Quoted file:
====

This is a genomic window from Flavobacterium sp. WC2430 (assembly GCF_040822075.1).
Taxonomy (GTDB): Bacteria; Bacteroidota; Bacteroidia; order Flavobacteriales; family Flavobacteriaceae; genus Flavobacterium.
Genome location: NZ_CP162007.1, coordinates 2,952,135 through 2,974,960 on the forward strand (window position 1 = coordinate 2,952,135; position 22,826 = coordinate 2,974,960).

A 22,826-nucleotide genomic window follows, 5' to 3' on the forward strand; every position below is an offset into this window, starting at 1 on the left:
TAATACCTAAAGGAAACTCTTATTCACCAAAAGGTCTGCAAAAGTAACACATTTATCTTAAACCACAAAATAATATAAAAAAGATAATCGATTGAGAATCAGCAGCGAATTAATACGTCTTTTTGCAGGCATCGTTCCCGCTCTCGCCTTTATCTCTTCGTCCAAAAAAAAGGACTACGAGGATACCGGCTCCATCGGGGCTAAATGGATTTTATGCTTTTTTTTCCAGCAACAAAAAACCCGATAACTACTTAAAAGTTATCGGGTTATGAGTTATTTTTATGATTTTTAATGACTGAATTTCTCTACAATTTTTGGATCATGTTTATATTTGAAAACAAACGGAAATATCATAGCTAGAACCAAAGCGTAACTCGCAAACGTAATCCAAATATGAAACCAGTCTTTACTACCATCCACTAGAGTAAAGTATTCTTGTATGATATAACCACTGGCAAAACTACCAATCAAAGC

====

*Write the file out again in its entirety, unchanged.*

This is a genomic window from Flavobacterium sp. WC2430 (assembly GCF_040822075.1).
Taxonomy (GTDB): Bacteria; Bacteroidota; Bacteroidia; order Flavobacteriales; family Flavobacteriaceae; genus Flavobacterium.
Genome location: NZ_CP162007.1, coordinates 2,952,135 through 2,974,960 on the forward strand (window position 1 = coordinate 2,952,135; position 22,826 = coordinate 2,974,960).

A 22,826-nucleotide genomic window follows, 5' to 3' on the forward strand; every position below is an offset into this window, starting at 1 on the left:
TAATACCTAAAGGAAACTCTTATTCACCAAAAGGTCTGCAAAAGTAACACATTTATCTTAAACCACAAAATAATATAAAAAAGATAATCGATTGAGAATCAGCAGCGAATTAATACGTCTTTTTGCAGGCATCGTTCCCGCTCTCGCCTTTATCTCTTCGTCCAAAAAAAAGGACTACGAGGATACCGGCTCCATCGGGGCTAAATGGATTTTATGCTTTTTTTTCCAGCAACAAAAAACCCGATAACTACTTAAAAGTTATCGGGTTATGAGTTATTTTTATGATTTTTAATGACTGAATTTCTCTACAATTTTTGGATCATGTTTATATTTGAAAACAAACGGAAATATCATAGCTAGAACCAAAGCGTAACTCGCAAACGTAATCCAAATATGAAACCAGTCTTTACTACCATCCACTAGAGTAAAGTATTCTTGTATGATATAACCACTGGCAAAACTACCAATCAAAGC